Tips for Executing Subcontractor Audits

We share some advice from our top clients

While it may not be your favorite part of the job, as the manager or owner of a construction company, you may need to perform a subcontractor audit from time to time.

There are a few reasons for this. First, it can help you identify risks. The wrong subcontractor for the wrong job can lead to a disaster, especially if it ends up putting your project behind and costs you more money.

Here are a few tips for executing subcontractor audits that will help you learn more about the people you’re working with and give you more information to use when selecting a subcontractor.

Know Your Auditing Process

You may include information about doing an audit in the contract you have with subcontractors. If you do, then you both understand the formal process of the audit. If you don’t, then you should still follow some sort of standard auditing process.

Normally, you use a fairly simple process that takes little time. You’ll need to know what information you need, how to evaluate that information, and how to analyze your conclusions before you start an audit. Otherwise, it may become more costly than you anticipated.

Audit requirements can vary greatly, so it’s always best for both you and the subcontractor to have an idea of the process before you start. If you aren’t certain how to go about an audit, you can learn more about the process from the Institute of Independent Auditors.

Who Will be Involved?

In most cases, you have more than one person doing the audit. For example, you would have someone from your financial or accounting department review the subcontractor’s finances, while someone from planning may review and evaluate the subcontractor’s estimates or look at their construction project manager software to see if there are errors in the records. You’ll need to make sure there’s good communication between everyone involved so that both your team and the subcontractor knows what’s going on.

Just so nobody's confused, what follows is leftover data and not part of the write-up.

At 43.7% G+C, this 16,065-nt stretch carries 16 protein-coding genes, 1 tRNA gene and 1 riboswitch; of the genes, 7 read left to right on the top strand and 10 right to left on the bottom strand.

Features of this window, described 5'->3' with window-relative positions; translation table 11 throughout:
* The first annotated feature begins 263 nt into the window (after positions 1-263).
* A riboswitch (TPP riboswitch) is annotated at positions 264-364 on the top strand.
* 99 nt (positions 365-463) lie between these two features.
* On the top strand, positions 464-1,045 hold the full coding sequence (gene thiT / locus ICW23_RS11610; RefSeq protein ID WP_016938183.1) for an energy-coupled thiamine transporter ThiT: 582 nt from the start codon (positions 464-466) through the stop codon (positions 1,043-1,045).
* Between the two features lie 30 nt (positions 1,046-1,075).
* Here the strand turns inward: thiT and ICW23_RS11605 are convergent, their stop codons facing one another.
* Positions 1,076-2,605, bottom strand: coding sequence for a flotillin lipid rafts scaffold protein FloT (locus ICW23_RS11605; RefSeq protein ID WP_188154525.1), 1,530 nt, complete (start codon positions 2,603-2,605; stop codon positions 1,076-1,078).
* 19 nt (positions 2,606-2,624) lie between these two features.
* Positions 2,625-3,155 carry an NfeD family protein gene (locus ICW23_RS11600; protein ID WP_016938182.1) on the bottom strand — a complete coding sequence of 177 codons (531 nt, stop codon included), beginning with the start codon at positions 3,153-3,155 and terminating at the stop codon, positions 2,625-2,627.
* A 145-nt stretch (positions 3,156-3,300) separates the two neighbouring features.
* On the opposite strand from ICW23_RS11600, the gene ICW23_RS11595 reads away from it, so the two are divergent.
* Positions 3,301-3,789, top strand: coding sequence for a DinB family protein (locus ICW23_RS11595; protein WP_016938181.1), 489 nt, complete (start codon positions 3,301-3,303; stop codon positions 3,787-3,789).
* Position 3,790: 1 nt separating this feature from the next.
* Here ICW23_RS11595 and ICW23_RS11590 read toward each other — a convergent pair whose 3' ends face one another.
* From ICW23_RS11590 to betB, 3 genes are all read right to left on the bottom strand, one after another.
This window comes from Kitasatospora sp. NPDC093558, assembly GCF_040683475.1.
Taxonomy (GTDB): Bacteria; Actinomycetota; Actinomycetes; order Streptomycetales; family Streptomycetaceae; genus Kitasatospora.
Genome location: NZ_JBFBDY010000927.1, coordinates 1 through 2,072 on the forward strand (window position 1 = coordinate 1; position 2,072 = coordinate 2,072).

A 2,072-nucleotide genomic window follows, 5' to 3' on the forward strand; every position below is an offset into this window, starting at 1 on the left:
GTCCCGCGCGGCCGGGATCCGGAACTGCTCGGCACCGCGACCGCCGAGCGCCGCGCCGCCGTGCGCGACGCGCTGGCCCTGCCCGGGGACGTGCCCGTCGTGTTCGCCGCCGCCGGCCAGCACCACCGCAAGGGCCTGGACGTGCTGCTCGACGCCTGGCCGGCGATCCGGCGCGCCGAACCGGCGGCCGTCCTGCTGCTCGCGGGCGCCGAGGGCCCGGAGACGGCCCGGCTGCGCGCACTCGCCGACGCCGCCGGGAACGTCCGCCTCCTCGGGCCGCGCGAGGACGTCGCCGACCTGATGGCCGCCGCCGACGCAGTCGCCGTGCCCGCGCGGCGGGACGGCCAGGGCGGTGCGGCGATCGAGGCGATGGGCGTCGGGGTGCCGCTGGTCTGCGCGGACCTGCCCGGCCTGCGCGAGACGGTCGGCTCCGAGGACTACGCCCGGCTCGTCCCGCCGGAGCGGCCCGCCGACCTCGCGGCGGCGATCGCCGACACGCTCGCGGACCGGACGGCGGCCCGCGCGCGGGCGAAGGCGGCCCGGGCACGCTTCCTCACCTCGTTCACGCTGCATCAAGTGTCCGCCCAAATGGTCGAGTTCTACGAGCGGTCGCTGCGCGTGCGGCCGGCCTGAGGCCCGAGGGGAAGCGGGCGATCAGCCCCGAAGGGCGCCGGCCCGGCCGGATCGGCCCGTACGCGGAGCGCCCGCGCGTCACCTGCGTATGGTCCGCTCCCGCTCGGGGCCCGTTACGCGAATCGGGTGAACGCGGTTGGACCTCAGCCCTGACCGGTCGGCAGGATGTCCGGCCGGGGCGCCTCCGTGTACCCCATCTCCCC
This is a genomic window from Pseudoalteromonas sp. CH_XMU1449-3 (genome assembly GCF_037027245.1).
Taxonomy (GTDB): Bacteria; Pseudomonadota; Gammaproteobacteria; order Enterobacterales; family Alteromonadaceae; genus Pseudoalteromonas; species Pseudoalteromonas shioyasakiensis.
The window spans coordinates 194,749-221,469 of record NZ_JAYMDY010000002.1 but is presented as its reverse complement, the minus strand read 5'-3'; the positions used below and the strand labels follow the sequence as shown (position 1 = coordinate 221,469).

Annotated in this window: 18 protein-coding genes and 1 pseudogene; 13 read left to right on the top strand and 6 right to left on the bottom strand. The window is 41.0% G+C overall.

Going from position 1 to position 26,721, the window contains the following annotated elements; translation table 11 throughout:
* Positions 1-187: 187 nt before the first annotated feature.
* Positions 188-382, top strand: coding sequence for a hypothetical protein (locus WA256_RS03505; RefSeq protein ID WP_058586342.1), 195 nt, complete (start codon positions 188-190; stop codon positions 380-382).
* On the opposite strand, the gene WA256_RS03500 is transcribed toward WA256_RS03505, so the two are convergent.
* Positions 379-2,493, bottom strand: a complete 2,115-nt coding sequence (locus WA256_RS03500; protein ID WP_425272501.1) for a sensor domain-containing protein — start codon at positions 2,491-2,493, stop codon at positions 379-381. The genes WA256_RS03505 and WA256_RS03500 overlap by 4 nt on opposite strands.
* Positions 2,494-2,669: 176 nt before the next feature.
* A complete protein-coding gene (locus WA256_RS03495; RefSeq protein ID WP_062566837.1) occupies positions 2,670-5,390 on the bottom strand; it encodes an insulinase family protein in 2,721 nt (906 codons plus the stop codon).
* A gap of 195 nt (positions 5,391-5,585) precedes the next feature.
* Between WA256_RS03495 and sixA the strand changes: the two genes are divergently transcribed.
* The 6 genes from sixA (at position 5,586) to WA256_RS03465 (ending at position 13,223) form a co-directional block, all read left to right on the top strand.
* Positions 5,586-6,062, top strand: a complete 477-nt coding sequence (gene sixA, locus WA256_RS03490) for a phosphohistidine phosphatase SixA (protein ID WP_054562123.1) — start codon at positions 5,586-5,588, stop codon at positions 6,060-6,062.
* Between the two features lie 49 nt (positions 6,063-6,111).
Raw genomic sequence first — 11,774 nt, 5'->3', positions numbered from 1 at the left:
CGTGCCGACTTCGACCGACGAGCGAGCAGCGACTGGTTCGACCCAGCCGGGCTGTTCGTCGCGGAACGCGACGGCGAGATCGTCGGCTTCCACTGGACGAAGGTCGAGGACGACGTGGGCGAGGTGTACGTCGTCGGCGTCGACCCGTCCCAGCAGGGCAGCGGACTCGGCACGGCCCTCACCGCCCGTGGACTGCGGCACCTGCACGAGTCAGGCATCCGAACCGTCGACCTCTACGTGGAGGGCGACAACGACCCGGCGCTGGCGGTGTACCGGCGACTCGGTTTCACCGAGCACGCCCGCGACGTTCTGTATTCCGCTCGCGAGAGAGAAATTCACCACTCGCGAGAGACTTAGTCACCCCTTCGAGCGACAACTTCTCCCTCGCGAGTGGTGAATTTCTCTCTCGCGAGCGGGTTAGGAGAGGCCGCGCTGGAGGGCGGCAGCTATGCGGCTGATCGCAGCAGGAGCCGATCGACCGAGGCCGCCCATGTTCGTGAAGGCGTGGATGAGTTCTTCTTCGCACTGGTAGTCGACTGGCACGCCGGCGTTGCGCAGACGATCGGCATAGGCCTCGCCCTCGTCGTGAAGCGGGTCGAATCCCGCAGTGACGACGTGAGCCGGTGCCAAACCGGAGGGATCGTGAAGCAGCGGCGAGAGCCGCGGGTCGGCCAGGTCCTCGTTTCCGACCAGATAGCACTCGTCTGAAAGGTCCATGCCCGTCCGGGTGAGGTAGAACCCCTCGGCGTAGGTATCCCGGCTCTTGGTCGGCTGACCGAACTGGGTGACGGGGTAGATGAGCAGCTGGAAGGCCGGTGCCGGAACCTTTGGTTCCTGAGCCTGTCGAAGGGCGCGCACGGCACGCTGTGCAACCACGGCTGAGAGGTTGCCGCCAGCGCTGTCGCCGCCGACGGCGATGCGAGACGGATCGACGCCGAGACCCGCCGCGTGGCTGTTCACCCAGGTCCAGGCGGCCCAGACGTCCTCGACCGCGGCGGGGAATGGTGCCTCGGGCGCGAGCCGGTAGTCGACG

Some Things to Evaluate

When you’re doing your audit, here are a few of the things you’ll want to evaluate:

  • Current projects: is the contractor meeting their estimate? Are they on-schedule? If not, why not?
  • Do they have financial information available? Is that information accurate?
  • Have they had any issues with performance? Have previous contractors been pleased with their work?
  • Do they have all of the proper licenses?
  • Are they bonded and insured?
  • Will they turn around and subcontract work out to someone else? If so, what processes do they use to evaluate their own subcontractors?
  • Have they had any safety violations, or are there other red marks on their record?

Do Your Audits in a Timely Manner

If you wait too long to audit a subcontractor, you may find that they no longer have some of the information you need. Some businesses follow the three-year rule, which means they start to purge documents after three years. While not all subcontractors will do this, be aware that waiting too long to do an audit can cause some issues.

What questions do you have about conducting subcontractor audits? Comment below to join the conversation!

Construction Management
October 2, 2020
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